He stated that the financial model of the Fund might need some fine-tuning.

He suggested that the fund could be modeled after similar institutions that succeeded, such as the OPEC Fund to enable non-APPO member countries and private institutions to invest in it.

“The APPO Fund ought to operate as an autonomous entity, independent of the APPO Secretariat, in the same way that the OPEC Fund operates independent of OPEC.

“If institutions similar to APPO and APPO Fund have succeeded and are continuing to succeed in other parts of the world, then we have no reason, and no excuse, to fail as a continent,’’ Osinbajo stressed.

In the meantime, with continued plummeting of crude oil prices, Nigeria now records a monthly average of N15.859 billion as under-recovery on importation of petrol or Premium Motor Spirit (PMS) into the country.

Though the Federal Government claimed it had exited the era of subsidy payment on imported PMS, data from the NNPC showed an under-recovery of N190.314 billion between January 2017 and January 2018.

Under-recovery has been described as the losses that oil companies incur due to the difference between the subsidised price at which oil-marketing companies sell certain products and the price, which they should have received for meeting their cost of production.

Under-recovery or over-recovery in petroleum products import was introduced after the Federal Government scraped subsidy on PMS.

Apart from the huge cost of subsidising the product, the country’s consumption increased from 28 million litres in 2017 to 60 million during the first quarter of 2018, according to latest consumption data from the National Bureau of Statistics.

This has stifled efforts by the Minister of State for Petroleum Resources, Dr. Ibe Kachikwu, who claimed to have brought down PMS consumption from 50 million litres a day to about 28 million litres per day in 2017.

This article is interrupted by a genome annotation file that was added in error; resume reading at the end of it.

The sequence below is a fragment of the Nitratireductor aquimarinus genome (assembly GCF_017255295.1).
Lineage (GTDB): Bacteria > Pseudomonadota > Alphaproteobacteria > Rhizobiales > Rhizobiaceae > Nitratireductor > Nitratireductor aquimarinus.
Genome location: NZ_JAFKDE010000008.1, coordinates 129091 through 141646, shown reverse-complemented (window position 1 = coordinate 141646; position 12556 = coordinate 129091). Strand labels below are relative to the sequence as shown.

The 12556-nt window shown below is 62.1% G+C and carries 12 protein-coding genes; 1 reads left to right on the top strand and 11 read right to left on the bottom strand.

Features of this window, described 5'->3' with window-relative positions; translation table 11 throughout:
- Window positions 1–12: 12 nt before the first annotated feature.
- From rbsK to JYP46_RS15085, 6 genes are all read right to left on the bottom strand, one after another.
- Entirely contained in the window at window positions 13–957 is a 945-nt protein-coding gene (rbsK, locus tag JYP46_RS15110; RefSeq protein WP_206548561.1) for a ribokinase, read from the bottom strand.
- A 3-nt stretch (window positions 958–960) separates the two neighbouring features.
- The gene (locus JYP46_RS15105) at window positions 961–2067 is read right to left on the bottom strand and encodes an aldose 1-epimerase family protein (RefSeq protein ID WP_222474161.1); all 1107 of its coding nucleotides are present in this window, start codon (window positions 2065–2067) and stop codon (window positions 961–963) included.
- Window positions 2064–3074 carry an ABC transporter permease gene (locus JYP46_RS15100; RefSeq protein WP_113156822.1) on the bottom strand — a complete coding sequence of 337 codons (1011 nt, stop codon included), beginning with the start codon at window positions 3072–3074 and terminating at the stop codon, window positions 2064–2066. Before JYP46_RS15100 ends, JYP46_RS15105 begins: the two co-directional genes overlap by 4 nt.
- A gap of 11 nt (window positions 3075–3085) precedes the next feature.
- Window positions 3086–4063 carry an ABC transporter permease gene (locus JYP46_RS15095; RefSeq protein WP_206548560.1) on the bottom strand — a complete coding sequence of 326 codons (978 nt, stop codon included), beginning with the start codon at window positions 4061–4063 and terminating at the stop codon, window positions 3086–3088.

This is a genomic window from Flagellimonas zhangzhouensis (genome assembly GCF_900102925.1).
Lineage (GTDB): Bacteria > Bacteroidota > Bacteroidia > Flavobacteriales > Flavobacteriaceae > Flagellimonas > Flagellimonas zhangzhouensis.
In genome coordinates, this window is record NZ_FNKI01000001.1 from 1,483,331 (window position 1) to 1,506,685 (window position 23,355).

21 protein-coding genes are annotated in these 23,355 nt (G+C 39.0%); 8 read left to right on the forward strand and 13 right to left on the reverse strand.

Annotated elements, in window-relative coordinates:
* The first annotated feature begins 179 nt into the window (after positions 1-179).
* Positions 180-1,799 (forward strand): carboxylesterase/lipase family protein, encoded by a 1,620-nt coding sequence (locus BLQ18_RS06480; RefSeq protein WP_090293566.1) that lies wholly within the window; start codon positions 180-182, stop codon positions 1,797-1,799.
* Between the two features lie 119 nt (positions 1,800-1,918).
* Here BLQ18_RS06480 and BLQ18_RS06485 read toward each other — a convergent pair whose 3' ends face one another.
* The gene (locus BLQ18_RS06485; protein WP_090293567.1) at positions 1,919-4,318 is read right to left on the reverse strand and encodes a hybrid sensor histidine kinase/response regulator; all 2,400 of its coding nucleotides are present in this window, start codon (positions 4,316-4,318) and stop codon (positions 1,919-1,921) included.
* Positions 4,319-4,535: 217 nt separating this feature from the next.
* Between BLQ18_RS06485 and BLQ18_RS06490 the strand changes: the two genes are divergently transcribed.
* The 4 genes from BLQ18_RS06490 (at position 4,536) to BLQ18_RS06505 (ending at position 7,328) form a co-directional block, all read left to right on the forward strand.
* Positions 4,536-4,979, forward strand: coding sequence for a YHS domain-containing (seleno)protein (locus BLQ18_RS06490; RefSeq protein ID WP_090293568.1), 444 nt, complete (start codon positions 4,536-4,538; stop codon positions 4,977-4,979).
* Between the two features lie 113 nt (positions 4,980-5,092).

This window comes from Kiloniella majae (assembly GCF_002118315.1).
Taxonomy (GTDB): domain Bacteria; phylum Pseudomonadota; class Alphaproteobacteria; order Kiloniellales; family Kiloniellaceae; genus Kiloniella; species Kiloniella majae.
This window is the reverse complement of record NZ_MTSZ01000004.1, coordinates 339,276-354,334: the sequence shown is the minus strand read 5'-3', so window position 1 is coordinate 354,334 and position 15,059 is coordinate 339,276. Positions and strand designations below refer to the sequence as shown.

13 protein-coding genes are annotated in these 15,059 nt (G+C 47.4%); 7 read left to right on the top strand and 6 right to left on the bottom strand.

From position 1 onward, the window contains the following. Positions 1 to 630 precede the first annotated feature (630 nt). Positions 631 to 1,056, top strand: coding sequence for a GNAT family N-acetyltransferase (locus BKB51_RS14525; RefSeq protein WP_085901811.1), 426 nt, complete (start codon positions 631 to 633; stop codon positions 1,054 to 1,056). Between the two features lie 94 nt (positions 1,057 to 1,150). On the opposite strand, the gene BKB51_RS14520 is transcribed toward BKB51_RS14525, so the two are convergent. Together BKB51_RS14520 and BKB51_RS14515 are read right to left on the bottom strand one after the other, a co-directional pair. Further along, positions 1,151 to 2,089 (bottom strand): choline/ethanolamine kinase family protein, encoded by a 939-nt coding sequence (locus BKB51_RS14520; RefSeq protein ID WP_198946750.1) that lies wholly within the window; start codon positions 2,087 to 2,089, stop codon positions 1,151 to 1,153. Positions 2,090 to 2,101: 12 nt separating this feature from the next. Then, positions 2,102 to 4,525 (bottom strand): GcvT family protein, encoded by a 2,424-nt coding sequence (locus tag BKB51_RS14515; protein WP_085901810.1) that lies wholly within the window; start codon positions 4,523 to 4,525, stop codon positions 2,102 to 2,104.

Kachikwu had said that the current administration was able to block fraud impacted volume of petrol in 2016, which was nearly 40 per cent of the country’s consumption, reducing consumption to 28 million litres.

The Guardian learnt that the same forces the minister claimed have been tackled have returned and are now diverting petrol from Nigeria to neighbouring countries.

This means half of the petrol being imported into the country finds its way into neighbouring states.

Specifically, a breakdown of the monthly under-recovery suffered by NNPC showed that the country incurred under-recovery of N45.782 billion in January 2018 alone.

Further analysis from NNPC’s Financial Report in January 2018, revealed that the country’s under-recovery stood at N37,263,846,591.

This automatically translates to under-recovery of N60 per litre. Facts from the NBS disclosed that Nigeria’s average daily PMS consumption was 60 million during the first quarter of 2018.

Kachikwu had adopted the price modulation policy for products, to ensure the price of petrol reflects the price of crude oil in the international market as close as possible.

Meanwhile, An Ikeja High Court heard yesterday how two oil marketers, David Nwachukwu and Frank Okeke allegedly diverted N1.042billion meant for rentals accrued to a leasing company and  haulage services of three companies for personal use.

Nwachukwu and Okeke are facing a 14 count charges bordering on conspiracy and stealing contrary to section 409 and punishable under 281(1) of the Criminal Code, Law of Lagos State 2011 preferred against them by the Economic and Financial Crimes Commission (EFCC) before Justice Raliat Adebiyi.

They were arraigned before the court alongside their companies,  Haulage Oil and Gas and Franviok Limited.

The defendants were also charged for retention of proceeds of criminal conduct contrary to Section 17 (b) of the EFCC  (establishment) Act, 2004.